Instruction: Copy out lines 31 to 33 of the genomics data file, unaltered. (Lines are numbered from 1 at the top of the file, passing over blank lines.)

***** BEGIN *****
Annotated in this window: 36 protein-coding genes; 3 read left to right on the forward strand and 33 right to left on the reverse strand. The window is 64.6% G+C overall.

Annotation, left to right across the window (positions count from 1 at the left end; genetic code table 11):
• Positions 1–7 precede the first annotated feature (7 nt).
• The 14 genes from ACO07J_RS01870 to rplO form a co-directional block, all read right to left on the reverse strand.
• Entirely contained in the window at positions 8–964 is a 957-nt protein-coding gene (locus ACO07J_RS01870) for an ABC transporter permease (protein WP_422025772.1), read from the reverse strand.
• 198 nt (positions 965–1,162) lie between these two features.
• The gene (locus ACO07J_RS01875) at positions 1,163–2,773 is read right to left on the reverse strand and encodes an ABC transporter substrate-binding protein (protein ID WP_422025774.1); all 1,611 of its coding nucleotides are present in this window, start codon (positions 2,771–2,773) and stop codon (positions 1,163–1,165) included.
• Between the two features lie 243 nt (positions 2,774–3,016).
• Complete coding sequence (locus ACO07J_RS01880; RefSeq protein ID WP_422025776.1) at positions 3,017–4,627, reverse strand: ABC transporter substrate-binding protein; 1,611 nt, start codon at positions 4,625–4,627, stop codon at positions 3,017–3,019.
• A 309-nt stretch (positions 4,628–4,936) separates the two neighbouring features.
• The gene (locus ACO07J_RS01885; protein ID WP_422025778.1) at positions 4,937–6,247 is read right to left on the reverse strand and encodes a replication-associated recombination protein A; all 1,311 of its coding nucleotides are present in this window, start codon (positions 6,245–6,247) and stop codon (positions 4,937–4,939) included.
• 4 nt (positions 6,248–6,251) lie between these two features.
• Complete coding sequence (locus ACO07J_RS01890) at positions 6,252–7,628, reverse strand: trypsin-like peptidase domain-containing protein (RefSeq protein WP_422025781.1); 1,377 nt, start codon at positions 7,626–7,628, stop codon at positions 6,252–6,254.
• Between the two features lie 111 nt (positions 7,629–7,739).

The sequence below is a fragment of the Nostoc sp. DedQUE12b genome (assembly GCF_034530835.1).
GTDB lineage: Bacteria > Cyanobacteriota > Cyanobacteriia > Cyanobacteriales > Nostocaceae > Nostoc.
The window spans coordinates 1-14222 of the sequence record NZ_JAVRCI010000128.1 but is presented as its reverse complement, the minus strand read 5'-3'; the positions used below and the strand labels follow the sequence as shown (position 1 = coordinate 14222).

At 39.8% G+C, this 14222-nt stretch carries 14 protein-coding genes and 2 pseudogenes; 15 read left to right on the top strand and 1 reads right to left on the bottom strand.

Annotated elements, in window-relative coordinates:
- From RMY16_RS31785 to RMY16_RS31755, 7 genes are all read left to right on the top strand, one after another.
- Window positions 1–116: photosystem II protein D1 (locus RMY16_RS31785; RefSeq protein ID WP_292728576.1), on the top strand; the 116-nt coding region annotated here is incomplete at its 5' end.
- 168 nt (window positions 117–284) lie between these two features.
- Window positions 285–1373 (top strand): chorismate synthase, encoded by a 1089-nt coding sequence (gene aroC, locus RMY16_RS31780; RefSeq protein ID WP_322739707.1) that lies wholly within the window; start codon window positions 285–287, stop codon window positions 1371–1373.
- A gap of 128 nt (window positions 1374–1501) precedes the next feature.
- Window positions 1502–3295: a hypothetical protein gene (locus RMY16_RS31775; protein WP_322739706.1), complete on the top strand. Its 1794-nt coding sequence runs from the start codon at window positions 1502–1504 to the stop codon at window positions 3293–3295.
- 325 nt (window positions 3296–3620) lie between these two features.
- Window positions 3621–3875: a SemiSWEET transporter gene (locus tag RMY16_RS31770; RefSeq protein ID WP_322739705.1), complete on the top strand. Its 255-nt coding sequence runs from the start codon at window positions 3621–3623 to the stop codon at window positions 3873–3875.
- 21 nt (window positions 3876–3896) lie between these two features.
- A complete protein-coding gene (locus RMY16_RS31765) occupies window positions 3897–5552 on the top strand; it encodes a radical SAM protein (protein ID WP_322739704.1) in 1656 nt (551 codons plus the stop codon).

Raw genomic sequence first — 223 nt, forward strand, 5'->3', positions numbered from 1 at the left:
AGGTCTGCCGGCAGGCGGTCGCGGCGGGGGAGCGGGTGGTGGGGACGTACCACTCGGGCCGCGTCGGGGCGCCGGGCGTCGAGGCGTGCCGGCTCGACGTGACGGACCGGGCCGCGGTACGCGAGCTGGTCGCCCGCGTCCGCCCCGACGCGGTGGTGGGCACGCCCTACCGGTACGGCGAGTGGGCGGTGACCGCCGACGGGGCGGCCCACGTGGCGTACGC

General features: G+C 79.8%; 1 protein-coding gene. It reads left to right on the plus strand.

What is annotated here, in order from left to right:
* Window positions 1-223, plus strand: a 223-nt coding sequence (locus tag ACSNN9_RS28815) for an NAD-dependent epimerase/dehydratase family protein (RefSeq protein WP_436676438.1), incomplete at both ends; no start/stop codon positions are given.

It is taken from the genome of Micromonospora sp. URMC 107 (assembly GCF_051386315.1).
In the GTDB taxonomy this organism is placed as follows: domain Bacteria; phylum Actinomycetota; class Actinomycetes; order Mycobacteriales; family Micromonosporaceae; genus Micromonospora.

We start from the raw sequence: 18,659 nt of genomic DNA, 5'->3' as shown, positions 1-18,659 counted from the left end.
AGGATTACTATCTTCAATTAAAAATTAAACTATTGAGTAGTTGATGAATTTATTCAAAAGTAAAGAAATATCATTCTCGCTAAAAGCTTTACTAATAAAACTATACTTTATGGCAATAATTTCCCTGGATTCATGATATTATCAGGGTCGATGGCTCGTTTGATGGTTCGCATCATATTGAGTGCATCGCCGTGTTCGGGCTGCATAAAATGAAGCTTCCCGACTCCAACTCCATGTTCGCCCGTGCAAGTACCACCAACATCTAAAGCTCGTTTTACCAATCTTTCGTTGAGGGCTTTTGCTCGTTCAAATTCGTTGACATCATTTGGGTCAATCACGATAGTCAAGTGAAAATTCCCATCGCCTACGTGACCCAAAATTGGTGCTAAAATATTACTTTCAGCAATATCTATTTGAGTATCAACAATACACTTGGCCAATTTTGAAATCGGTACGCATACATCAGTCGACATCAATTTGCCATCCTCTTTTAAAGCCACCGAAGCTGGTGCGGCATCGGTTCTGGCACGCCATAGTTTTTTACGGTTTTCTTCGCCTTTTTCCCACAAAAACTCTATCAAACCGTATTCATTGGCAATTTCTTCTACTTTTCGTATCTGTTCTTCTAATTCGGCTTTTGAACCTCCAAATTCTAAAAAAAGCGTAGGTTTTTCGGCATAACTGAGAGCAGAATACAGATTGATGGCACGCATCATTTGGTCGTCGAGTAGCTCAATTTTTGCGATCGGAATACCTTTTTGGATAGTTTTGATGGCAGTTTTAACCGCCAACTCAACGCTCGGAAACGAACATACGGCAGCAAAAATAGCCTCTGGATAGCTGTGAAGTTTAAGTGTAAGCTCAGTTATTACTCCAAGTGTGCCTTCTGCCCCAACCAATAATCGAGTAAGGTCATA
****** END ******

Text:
AGGTCTGCCGGCAGGCGGTCGCGGCGGGGGAGCGGGTGGTGGGGACGTACCACTCGGGCCGCGTCGGGGCGCCGGGCGTCGAGGCGTGCCGGCTCGACGTGACGGACCGGGCCGCGGTACGCGAGCTGGTCGCCCGCGTCCGCCCCGACGCGGTGGTGGGCACGCCCTACCGGTACGGCGAGTGGGCGGTGACCGCCGACGGGGCGGCCCACGTGGCGTACGC

General features: G+C 79.8%; 1 protein-coding gene. It reads left to right on the plus strand.

What is annotated here, in order from left to right: